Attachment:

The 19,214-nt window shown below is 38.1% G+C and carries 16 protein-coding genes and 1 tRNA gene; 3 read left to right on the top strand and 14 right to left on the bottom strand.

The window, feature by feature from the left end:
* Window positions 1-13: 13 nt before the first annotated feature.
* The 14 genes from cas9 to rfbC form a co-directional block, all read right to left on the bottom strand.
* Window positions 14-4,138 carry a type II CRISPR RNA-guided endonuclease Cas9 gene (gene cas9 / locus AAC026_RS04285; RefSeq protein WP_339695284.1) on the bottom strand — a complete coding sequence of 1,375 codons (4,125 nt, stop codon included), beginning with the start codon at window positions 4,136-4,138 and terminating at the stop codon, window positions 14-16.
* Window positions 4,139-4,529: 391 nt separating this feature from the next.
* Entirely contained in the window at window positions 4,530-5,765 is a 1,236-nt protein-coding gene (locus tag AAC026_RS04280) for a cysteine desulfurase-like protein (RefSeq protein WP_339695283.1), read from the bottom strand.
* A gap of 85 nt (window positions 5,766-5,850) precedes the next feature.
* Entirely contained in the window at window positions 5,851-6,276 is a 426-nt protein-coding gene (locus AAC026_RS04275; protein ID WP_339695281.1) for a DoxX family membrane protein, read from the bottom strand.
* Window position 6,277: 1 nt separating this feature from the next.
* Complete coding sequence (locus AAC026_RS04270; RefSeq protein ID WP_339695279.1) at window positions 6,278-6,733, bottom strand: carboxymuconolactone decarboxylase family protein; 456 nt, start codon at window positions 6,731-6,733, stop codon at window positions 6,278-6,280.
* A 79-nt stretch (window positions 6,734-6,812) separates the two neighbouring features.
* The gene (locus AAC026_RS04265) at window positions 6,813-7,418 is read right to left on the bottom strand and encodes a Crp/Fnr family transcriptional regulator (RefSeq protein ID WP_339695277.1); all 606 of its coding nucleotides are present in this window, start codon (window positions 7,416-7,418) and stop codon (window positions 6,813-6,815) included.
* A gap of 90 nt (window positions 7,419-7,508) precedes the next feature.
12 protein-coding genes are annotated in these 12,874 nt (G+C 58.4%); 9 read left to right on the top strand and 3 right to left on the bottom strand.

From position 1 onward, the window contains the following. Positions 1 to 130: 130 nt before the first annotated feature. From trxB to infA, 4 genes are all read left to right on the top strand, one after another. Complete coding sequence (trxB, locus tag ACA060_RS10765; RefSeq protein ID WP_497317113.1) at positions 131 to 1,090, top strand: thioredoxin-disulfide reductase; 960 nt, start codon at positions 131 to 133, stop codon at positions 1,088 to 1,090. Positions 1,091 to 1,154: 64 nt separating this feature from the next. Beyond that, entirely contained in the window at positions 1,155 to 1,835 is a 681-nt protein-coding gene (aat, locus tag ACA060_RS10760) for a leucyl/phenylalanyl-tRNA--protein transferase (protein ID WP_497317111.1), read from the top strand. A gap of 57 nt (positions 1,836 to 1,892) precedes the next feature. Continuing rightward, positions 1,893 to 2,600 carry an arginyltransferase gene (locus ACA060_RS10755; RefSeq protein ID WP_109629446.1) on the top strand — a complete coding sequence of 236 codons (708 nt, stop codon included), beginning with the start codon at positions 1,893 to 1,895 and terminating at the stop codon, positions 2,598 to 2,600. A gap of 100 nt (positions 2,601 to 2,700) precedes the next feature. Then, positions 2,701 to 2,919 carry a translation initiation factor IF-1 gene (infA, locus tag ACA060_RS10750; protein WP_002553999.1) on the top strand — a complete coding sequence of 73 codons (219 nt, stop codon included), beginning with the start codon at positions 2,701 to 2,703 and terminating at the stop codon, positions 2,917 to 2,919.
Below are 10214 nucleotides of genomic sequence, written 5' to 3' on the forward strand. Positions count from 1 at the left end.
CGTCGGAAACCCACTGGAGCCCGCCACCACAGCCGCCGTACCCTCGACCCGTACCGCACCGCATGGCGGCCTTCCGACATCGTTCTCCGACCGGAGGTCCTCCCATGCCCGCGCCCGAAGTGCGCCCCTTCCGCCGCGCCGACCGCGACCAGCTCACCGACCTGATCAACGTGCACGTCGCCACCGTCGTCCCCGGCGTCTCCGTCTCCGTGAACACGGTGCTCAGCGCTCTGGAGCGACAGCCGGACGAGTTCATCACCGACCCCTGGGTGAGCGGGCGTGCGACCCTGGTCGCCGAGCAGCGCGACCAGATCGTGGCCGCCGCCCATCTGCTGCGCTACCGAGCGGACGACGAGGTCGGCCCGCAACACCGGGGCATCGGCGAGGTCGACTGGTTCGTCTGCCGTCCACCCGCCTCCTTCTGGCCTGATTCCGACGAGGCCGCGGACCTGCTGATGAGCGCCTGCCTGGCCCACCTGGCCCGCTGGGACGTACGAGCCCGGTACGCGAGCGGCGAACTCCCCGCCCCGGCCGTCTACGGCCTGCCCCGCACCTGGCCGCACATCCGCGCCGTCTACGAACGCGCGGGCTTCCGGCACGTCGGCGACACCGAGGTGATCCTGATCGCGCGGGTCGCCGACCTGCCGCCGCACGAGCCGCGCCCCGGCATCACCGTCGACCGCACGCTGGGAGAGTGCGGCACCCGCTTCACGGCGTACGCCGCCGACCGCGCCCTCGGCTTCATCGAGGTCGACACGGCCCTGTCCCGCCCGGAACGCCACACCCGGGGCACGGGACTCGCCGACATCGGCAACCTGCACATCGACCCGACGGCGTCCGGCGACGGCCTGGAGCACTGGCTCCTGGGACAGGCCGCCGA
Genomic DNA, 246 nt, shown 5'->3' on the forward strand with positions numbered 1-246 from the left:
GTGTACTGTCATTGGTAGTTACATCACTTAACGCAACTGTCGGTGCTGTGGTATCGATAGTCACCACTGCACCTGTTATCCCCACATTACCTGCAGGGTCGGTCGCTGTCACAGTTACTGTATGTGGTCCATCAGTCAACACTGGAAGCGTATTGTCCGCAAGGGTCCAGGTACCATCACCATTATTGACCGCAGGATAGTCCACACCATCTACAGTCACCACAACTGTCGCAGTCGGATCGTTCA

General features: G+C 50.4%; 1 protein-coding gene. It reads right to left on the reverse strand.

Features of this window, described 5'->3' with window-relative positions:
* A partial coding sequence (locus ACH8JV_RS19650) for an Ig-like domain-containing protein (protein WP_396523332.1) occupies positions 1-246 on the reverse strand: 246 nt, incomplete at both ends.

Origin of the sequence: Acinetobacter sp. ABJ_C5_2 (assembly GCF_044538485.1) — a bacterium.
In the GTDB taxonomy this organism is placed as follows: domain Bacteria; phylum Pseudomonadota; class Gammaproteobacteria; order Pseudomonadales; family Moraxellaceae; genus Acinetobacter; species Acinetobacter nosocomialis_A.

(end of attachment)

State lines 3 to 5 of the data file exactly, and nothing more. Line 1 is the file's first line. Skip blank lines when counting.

* Window positions 1-13: 13 nt before the first annotated feature.
* The 14 genes from cas9 to rfbC form a co-directional block, all read right to left on the bottom strand.
* Window positions 14-4,138 carry a type II CRISPR RNA-guided endonuclease Cas9 gene (gene cas9 / locus AAC026_RS04285; RefSeq protein WP_339695284.1) on the bottom strand — a complete coding sequence of 1,375 codons (4,125 nt, stop codon included), beginning with the start codon at window positions 4,136-4,138 and terminating at the stop codon, window positions 14-16.